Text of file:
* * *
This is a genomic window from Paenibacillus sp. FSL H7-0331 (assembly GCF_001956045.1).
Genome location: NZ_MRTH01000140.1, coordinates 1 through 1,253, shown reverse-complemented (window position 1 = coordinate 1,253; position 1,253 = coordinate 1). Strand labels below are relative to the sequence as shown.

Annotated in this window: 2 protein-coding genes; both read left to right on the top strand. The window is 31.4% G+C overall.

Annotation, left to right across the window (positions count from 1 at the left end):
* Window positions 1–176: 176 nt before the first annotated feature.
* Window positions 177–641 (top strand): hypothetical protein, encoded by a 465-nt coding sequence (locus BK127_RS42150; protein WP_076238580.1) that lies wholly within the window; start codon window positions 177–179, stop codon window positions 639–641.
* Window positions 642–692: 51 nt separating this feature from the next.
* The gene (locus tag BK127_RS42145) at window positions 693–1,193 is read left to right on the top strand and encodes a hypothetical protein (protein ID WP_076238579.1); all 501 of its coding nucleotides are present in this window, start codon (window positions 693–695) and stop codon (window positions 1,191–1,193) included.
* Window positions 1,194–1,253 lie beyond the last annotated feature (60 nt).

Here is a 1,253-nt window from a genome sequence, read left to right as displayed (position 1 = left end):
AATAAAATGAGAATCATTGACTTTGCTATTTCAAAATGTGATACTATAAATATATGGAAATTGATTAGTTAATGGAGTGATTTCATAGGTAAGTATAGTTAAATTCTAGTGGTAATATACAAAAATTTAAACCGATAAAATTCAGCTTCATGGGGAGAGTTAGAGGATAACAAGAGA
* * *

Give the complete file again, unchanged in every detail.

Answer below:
This is a genomic window from Paenibacillus sp. FSL H7-0331 (assembly GCF_001956045.1).
Genome location: NZ_MRTH01000140.1, coordinates 1 through 1,253, shown reverse-complemented (window position 1 = coordinate 1,253; position 1,253 = coordinate 1). Strand labels below are relative to the sequence as shown.

Annotated in this window: 2 protein-coding genes; both read left to right on the top strand. The window is 31.4% G+C overall.

Annotation, left to right across the window (positions count from 1 at the left end):
* Window positions 1–176: 176 nt before the first annotated feature.
* Window positions 177–641 (top strand): hypothetical protein, encoded by a 465-nt coding sequence (locus BK127_RS42150; protein WP_076238580.1) that lies wholly within the window; start codon window positions 177–179, stop codon window positions 639–641.
* Window positions 642–692: 51 nt separating this feature from the next.
* The gene (locus tag BK127_RS42145) at window positions 693–1,193 is read left to right on the top strand and encodes a hypothetical protein (protein ID WP_076238579.1); all 501 of its coding nucleotides are present in this window, start codon (window positions 693–695) and stop codon (window positions 1,191–1,193) included.
* Window positions 1,194–1,253 lie beyond the last annotated feature (60 nt).

Here is a 1,253-nt window from a genome sequence, read left to right as displayed (position 1 = left end):
AATAAAATGAGAATCATTGACTTTGCTATTTCAAAATGTGATACTATAAATATATGGAAATTGATTAGTTAATGGAGTGATTTCATAGGTAAGTATAGTTAAATTCTAGTGGTAATATACAAAAATTTAAACCGATAAAATTCAGCTTCATGGGGAGAGTTAGAGGATAACAAGAGA